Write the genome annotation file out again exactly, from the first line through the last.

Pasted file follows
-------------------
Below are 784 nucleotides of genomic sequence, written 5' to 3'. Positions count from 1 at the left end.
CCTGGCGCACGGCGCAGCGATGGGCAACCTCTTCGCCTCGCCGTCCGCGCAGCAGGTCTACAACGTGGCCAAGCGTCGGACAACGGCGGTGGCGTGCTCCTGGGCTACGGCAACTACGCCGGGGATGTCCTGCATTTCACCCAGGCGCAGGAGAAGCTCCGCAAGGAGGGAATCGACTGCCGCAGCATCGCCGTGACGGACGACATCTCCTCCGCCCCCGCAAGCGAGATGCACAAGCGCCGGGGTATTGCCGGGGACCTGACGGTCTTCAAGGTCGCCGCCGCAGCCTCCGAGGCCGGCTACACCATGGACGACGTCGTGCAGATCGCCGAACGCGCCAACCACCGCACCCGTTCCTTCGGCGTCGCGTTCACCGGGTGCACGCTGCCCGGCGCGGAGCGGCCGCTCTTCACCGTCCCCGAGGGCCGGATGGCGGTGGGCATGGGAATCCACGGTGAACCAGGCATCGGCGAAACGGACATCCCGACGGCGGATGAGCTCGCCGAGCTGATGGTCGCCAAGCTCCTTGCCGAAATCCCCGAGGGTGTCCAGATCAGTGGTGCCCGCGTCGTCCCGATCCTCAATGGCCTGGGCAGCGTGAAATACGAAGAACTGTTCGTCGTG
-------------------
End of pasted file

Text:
Below are 784 nucleotides of genomic sequence, written 5' to 3'. Positions count from 1 at the left end.
CCTGGCGCACGGCGCAGCGATGGGCAACCTCTTCGCCTCGCCGTCCGCGCAGCAGGTCTACAACGTGGCCAAGCGTCGGACAACGGCGGTGGCGTGCTCCTGGGCTACGGCAACTACGCCGGGGATGTCCTGCATTTCACCCAGGCGCAGGAGAAGCTCCGCAAGGAGGGAATCGACTGCCGCAGCATCGCCGTGACGGACGACATCTCCTCCGCCCCCGCAAGCGAGATGCACAAGCGCCGGGGTATTGCCGGGGACCTGACGGTCTTCAAGGTCGCCGCCGCAGCCTCCGAGGCCGGCTACACCATGGACGACGTCGTGCAGATCGCCGAACGCGCCAACCACCGCACCCGTTCCTTCGGCGTCGCGTTCACCGGGTGCACGCTGCCCGGCGCGGAGCGGCCGCTCTTCACCGTCCCCGAGGGCCGGATGGCGGTGGGCATGGGAATCCACGGTGAACCAGGCATCGGCGAAACGGACATCCCGACGGCGGATGAGCTCGCCGAGCTGATGGTCGCCAAGCTCCTTGCCGAAATCCCCGAGGGTGTCCAGATCAGTGGTGCCCGCGTCGTCCCGATCCTCAATGGCCTGGGCAGCGTGAAATACGAAGAACTGTTCGTCGTG